LEE JANZEN: The weather is different, it was hot there, it was cool here, that course is flat, this is on the side of the hill. The greens are big there, they're small here. Lots of dog legs here, but the fairways tilt. There it was just straightforward, and the rough was very playable at Baltusrol where you could knock it on the green. The rough is more severe here, but seems to be getting easier as the week goes on.

Q. Lee, two part question. I wonder if you could describe your year-to-date, and also if you could recount the misadventure you had when you went across the Bay Bridge and got a little lost?

LEE JANZEN: Well, if I was going to describe my year, I would say I'm very close to having a great year, but it hasn't happened. I had a chance to win THE PLAYERS Championship. I made the tournament -- I felt like that was my tournament to win. The Houston Open, didn't win. The Kemper Open I just played terrible on Saturday. But there's been a number of tournaments I've been at least in the top-10 going into Sunday and blown it. I certainly could have done better than I had, and would have been great if I won one tournament. I feel if I could win one tournament it would go from playing good to a great year. I went over the bridge and made a mistake that I won't make again. They told me to go to Harrison, I said I'll turn around and turn right on Bryant, and there are no signs, and it's the on ramp to the Bay Bridge. If anybody is from downtown around here, and been on Bryant from Main Street, they would agree with me, there are no signs. So I went across the bridge. There was a wreck coming the other way, we had to sit in traffic for 45 minutes, lost a hubcap. It was a great adventure.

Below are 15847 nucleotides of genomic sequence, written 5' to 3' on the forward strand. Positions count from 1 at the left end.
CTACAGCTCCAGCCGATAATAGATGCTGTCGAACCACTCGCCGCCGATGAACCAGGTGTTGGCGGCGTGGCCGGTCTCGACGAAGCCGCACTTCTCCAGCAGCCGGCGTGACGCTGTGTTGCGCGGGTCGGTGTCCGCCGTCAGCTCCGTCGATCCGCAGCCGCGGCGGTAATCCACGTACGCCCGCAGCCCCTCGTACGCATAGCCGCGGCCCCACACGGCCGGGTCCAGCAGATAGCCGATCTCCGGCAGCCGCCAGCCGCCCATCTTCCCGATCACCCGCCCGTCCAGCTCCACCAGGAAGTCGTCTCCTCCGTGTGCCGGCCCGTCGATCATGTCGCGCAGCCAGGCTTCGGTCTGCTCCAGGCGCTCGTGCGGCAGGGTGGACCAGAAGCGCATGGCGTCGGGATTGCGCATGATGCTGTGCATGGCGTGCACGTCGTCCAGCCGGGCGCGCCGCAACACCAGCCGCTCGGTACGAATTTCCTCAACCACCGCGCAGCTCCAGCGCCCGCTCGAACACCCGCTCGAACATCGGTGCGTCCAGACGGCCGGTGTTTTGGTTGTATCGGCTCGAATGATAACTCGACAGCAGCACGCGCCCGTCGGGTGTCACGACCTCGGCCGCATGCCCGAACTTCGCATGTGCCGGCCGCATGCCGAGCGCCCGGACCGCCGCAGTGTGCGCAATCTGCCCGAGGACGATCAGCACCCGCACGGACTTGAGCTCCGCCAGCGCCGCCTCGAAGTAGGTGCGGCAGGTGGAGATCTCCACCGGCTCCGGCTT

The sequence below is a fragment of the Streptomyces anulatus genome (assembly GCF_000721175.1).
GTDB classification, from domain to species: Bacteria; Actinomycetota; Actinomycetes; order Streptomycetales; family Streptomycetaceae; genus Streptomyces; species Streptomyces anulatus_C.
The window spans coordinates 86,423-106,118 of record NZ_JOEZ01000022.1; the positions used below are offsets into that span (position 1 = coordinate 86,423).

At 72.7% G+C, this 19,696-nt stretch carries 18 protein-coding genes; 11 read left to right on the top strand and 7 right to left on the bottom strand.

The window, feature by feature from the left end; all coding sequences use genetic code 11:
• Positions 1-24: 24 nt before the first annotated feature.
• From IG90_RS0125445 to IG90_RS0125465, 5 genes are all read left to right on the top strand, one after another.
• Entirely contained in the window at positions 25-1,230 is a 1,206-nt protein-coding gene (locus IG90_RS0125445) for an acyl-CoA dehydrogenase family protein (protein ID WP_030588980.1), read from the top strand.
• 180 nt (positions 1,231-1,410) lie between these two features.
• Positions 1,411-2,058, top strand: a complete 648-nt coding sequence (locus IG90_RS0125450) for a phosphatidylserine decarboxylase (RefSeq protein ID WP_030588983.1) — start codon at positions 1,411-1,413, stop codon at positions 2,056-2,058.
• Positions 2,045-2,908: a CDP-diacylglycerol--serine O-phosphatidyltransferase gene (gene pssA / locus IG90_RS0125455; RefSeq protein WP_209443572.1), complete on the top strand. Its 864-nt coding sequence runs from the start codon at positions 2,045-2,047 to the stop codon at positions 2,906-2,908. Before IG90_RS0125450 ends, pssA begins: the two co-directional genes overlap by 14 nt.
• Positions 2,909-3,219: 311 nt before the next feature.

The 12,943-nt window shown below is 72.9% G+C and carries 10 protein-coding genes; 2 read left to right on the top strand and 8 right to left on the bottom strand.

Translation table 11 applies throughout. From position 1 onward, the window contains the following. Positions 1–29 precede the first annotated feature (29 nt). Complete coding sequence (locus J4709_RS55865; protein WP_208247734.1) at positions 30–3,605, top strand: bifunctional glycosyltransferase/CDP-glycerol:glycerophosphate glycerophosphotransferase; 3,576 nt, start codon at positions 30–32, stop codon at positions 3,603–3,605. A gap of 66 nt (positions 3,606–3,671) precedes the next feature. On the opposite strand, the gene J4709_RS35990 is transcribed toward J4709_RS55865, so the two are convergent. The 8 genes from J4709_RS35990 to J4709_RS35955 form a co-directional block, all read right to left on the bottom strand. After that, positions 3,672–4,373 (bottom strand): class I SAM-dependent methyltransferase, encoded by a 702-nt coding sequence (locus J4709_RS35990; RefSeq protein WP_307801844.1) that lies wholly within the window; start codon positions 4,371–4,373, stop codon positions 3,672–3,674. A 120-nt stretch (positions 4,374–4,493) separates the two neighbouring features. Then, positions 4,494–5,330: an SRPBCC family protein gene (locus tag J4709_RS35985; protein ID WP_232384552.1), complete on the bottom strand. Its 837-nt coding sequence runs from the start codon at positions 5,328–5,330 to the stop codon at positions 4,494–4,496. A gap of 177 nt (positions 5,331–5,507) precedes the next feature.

Q. Lee, the most common phrase you hear on Saturday night at a major is, if you could go out and just shoot par. What's so difficult about that statement that we don't understand?

LEE JANZEN: Did anybody get a chance to play Monday when the tournament is over? You would find out. Just like I said today, if you hit a marginal shot it's going to kick in the rough. And from there you've got to hack it out. And then you've got some sort of shot to the green that's not going to receive anything less than a perfect shot. And of course if you're above the hole 2-putting is very tough, not to mention you probably won't sleep great tonight. You'd probably get a little sleep. But sleeping on the lead is first of all you've got history that you're staring at, putting your name on the trophy. Talking about having to shoot par the last day to win the tournament. There's so many things going through your mind when you have to go out and shoot par your last day to win a major. Leading the tournament is a lot better than chasing the guy. But I think the rest of us will have a better night's sleep than he will.

End of FastScripts....

About ASAP SportsFastScripts ArchiveRecent InterviewsCaptioningUpcoming EventsContact Us
FastScripts | Events Covered | Our Clients | Other Services | ASAP in the News | Site Map | Job Opportunities | Links
ASAP Sports, Inc. | T: 1.212 385 0297